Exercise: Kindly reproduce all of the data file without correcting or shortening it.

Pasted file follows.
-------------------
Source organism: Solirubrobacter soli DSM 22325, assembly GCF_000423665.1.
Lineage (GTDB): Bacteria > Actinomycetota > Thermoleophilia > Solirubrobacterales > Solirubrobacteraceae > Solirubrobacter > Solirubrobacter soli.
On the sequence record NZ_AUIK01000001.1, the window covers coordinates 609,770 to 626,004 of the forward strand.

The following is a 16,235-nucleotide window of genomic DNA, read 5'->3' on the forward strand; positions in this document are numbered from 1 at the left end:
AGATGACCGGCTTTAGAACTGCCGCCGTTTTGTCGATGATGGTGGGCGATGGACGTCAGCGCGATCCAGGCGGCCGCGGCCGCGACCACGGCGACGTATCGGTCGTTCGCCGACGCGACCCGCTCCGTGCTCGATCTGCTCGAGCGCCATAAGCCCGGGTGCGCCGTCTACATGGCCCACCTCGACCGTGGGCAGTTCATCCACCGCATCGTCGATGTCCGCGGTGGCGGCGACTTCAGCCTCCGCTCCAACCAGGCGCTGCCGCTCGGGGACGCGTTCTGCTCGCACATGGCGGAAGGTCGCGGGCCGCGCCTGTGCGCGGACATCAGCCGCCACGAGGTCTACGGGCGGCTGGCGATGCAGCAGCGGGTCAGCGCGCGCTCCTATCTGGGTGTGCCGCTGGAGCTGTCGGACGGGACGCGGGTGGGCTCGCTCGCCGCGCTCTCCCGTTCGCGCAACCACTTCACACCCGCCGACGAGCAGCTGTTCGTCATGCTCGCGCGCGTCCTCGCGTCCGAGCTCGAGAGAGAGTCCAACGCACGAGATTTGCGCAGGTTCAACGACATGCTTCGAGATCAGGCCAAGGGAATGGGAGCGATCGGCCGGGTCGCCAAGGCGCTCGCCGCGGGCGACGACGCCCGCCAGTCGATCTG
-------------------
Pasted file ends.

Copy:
Source organism: Solirubrobacter soli DSM 22325, assembly GCF_000423665.1.
Lineage (GTDB): Bacteria > Actinomycetota > Thermoleophilia > Solirubrobacterales > Solirubrobacteraceae > Solirubrobacter > Solirubrobacter soli.
On the sequence record NZ_AUIK01000001.1, the window covers coordinates 609,770 to 626,004 of the forward strand.

The following is a 16,235-nucleotide window of genomic DNA, read 5'->3' on the forward strand; positions in this document are numbered from 1 at the left end:
AGATGACCGGCTTTAGAACTGCCGCCGTTTTGTCGATGATGGTGGGCGATGGACGTCAGCGCGATCCAGGCGGCCGCGGCCGCGACCACGGCGACGTATCGGTCGTTCGCCGACGCGACCCGCTCCGTGCTCGATCTGCTCGAGCGCCATAAGCCCGGGTGCGCCGTCTACATGGCCCACCTCGACCGTGGGCAGTTCATCCACCGCATCGTCGATGTCCGCGGTGGCGGCGACTTCAGCCTCCGCTCCAACCAGGCGCTGCCGCTCGGGGACGCGTTCTGCTCGCACATGGCGGAAGGTCGCGGGCCGCGCCTGTGCGCGGACATCAGCCGCCACGAGGTCTACGGGCGGCTGGCGATGCAGCAGCGGGTCAGCGCGCGCTCCTATCTGGGTGTGCCGCTGGAGCTGTCGGACGGGACGCGGGTGGGCTCGCTCGCCGCGCTCTCCCGTTCGCGCAACCACTTCACACCCGCCGACGAGCAGCTGTTCGTCATGCTCGCGCGCGTCCTCGCGTCCGAGCTCGAGAGAGAGTCCAACGCACGAGATTTGCGCAGGTTCAACGACATGCTTCGAGATCAGGCCAAGGGAATGGGAGCGATCGGCCGGGTCGCCAAGGCGCTCGCCGCGGGCGACGACGCCCGCCAGTCGATCTG